Almonte MTB trails


A couple of weekends ago I decided to head out with my son & 510 for a nice drive to Lanark / Almonte region. There were postings of a new trail network and it read as a nice short’ish setup – perfect for younger riders.


All in all, the ride did not disappoint. The trailhead is small but if you take Hwy 29 NE out of town and then a quick right onto Strathburn Street at the edge of town you’ll see the trailhead on your left.


The first part is nice trail as you work your through a few properties enroute to the river.

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Once at the Mississippi river (no, not the same one in the US) you follow it for a bit before heading back out of the valley.


This is where the trail character takes a turn and becomes quite chunky with loose rocks etc. Similar to Rock Hopper in KL.

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There are several off-shoot loops which are well marked on local signs (one tip painted blue to show the main trail, another tip is black from some extra rock if you so choose).


Eventually you pop out into a field and then a gravel road. This is a connector to another fun section and is well worth the 2-3 min effort to get there. You roll down into a small valley and before climbing out keep an eye out for a small trailhead on your right.


Here the character changes again and the trail works along a ravine. It’s super fun , much like a roller coaster. The trail is well built w/o surprises so you can let the bike roll here – keep in mind there are a couple of tighter but manageable spots.

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Occasionally the trail pops up & out onto a field. The wheat was fully gown and with the light & weather on that day, it was beautiful. Almonte10

This field -> ravine repeats a few times until you’re back onto Hwy 29.



The trail does continue on the other side of Hwy 29 but I wouldn’t recommend it until the locals get better signage & access. As you can see on my GPS map above, we did attempt it but got lost (going wayyy too far down Hwy 29). The crossing is only a couple hundred meters down the road after a guardrail. Much of the back portion felt like mileage-adder rather than can’t-miss single track.

Before heading home I recommend you check out the town of Almonte if you haven’t already done so. It’s a pretty old-town setup right beside the Mississippi river.


I’ve been told the ice cream is too bad either, especially after 1.5hrs and close to 20km.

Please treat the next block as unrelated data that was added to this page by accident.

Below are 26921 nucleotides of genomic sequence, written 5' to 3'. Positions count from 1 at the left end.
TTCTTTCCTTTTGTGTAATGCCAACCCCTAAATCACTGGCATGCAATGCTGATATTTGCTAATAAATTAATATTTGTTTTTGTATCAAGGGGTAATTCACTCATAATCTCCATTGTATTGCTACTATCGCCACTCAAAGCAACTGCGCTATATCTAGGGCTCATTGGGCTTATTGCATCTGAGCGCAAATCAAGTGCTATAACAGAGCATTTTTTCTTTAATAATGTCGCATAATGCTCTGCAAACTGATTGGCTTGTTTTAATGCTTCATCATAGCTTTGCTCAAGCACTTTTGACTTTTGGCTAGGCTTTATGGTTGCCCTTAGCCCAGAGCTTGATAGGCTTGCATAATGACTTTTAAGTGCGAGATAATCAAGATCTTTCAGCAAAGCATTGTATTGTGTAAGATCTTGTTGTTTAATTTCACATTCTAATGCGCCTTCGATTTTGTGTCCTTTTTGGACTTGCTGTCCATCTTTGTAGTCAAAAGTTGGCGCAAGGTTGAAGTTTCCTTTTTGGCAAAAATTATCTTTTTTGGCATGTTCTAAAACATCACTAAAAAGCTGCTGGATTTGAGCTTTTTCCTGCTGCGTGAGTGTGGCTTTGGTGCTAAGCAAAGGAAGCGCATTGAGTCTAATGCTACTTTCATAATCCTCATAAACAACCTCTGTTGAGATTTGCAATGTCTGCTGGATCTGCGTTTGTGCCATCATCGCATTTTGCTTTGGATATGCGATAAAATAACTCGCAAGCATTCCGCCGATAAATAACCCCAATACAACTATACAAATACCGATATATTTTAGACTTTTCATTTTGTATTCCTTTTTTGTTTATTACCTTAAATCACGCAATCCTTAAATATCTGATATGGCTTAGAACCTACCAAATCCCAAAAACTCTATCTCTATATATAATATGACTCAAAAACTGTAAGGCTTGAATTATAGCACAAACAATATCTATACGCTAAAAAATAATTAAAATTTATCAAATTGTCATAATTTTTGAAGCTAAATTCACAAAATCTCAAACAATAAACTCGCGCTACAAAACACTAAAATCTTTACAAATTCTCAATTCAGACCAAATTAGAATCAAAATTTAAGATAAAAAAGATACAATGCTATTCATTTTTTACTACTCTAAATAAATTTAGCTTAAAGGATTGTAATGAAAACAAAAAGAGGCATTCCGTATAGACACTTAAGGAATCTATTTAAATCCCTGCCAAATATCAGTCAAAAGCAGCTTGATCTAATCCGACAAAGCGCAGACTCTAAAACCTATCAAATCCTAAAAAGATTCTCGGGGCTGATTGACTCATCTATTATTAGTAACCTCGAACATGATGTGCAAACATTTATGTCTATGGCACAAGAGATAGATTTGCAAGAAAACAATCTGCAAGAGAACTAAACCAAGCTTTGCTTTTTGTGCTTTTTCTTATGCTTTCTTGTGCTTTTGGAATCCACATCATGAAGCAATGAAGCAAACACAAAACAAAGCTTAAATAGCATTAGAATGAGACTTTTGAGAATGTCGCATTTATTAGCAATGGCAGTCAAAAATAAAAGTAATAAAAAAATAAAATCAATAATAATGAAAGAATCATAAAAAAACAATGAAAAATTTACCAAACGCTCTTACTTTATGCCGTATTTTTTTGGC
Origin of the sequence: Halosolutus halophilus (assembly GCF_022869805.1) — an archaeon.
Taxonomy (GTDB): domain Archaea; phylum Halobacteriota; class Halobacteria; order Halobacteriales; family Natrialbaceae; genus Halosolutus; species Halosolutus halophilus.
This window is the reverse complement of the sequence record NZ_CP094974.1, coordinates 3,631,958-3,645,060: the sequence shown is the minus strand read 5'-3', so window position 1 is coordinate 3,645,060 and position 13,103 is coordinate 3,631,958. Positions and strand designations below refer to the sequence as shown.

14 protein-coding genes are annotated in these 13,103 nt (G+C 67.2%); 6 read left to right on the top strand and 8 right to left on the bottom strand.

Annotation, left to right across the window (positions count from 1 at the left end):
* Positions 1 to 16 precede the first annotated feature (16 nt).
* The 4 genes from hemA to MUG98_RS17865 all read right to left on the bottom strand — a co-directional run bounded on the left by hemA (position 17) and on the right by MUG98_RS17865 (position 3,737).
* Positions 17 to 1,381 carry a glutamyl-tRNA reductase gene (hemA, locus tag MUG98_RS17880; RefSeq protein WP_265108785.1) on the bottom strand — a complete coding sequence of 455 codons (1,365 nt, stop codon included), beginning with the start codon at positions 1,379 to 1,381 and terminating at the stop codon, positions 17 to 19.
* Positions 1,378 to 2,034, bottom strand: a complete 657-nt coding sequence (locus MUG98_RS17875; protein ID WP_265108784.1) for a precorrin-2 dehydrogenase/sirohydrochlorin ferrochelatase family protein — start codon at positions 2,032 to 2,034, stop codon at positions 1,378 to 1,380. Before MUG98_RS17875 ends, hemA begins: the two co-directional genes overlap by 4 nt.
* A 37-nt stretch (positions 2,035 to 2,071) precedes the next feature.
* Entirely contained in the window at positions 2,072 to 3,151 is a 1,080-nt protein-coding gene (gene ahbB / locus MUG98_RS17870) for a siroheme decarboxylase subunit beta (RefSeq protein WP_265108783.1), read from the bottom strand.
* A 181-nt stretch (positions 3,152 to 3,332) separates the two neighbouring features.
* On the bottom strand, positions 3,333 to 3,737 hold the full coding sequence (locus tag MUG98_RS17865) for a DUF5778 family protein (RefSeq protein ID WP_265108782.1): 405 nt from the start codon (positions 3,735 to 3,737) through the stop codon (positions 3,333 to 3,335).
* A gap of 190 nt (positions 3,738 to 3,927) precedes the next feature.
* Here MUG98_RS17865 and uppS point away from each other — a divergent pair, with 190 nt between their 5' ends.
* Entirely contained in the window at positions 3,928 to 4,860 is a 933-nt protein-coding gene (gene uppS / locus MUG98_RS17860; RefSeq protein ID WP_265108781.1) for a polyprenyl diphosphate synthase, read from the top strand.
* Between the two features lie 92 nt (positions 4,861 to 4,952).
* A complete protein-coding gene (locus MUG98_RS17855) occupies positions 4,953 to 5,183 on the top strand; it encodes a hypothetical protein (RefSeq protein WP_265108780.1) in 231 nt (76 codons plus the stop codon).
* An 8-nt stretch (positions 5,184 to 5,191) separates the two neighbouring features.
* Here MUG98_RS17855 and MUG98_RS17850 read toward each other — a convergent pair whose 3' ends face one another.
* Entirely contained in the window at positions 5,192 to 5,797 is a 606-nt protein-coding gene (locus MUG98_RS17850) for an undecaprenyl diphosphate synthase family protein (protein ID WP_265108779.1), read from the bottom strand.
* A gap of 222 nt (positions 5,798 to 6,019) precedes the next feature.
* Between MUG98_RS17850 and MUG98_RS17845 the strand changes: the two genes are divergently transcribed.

Overall I was really impressed with what the locals accomplished, both in private land access and quality of trail. There’s definitely lots of untapped potential in the back portion so I’m optimistic this network will continue to grow.


Finally a MTB report! BrockTel – Brockville


Last week I had a work related day-trip down the 410, so I thought it would be a good opportunity to squeeze in a light ride on the way home and test my new fork (Rock Shox Yari). Brocktel (aka Black & Decker trails) seemed like a good spot for me to visit. It’s literally meters from the 401 and offers a good range of terrain to see what my fork can do.

Brocktel is a bit of a curious spot. It’s local to several of my MTB friends who are all very skilled riders, who have visited many other riding centers, and overall are quite knowledgeable when it comes to trail design etc… That’s what makes Brocktel somewhat confusing, because from a visitor’s perspective it’s quite a mess in there.


This trail network makes zero effort to be newbie or visitor friendly. There’s no signs to direct you to, or within, the trails. Case in point, you have to ignore all the chewed up ATV trails that greet you at the dead end of Central Ave W road and instead turn right up this gravel incline to find the single track entrance on the left. It’s not a bad thing per se, just keep in mind that the scope of this network is focused on local enjoyment only.


Once you do find the single track, the first several hundred meters are promising.


There’s flowy hardpack trail, complete with well designed jumps.

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After just a minute of two I spotted my main (and unfortunately ubiquitous) pet peeve of many trail networks I visit, unmarked & seemingly random offshoots which distract you from enjoying the trail/jumps.

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This first part of the trail has a nice light downhill gradient to keep the speed, quite a bit of effort has been put into the trails here and it’s nice.

Eventually you start to climb back up and are dumped out into an unmarked intersection where the effort in trail design/maintenance takes a noticeable turn.